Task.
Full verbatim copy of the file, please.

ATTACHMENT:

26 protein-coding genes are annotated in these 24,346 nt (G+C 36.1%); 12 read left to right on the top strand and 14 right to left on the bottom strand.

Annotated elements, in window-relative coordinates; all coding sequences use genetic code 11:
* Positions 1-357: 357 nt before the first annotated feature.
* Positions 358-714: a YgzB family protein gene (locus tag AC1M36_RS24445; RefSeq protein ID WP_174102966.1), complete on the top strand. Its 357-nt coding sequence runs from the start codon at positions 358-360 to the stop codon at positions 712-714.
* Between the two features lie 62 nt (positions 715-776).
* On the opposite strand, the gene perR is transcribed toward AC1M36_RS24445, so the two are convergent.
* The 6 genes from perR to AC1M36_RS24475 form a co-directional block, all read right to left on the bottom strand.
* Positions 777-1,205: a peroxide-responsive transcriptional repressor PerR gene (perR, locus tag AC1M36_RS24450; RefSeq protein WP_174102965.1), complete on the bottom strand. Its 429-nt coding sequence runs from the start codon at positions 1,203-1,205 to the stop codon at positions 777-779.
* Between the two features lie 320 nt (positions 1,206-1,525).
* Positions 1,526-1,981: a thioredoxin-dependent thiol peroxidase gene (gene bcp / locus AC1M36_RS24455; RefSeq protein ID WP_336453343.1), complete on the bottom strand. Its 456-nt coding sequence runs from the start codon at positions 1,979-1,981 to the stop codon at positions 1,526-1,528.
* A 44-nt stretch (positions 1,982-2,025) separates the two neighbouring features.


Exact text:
26 protein-coding genes are annotated in these 24,346 nt (G+C 36.1%); 12 read left to right on the top strand and 14 right to left on the bottom strand.

Annotated elements, in window-relative coordinates; all coding sequences use genetic code 11:
* Positions 1-357: 357 nt before the first annotated feature.
* Positions 358-714: a YgzB family protein gene (locus tag AC1M36_RS24445; RefSeq protein ID WP_174102966.1), complete on the top strand. Its 357-nt coding sequence runs from the start codon at positions 358-360 to the stop codon at positions 712-714.
* Between the two features lie 62 nt (positions 715-776).
* On the opposite strand, the gene perR is transcribed toward AC1M36_RS24445, so the two are convergent.
* The 6 genes from perR to AC1M36_RS24475 form a co-directional block, all read right to left on the bottom strand.
* Positions 777-1,205: a peroxide-responsive transcriptional repressor PerR gene (perR, locus tag AC1M36_RS24450; RefSeq protein WP_174102965.1), complete on the bottom strand. Its 429-nt coding sequence runs from the start codon at positions 1,203-1,205 to the stop codon at positions 777-779.
* Between the two features lie 320 nt (positions 1,206-1,525).
* Positions 1,526-1,981: a thioredoxin-dependent thiol peroxidase gene (gene bcp / locus AC1M36_RS24455; RefSeq protein ID WP_336453343.1), complete on the bottom strand. Its 456-nt coding sequence runs from the start codon at positions 1,979-1,981 to the stop codon at positions 1,526-1,528.
* A 44-nt stretch (positions 1,982-2,025) separates the two neighbouring features.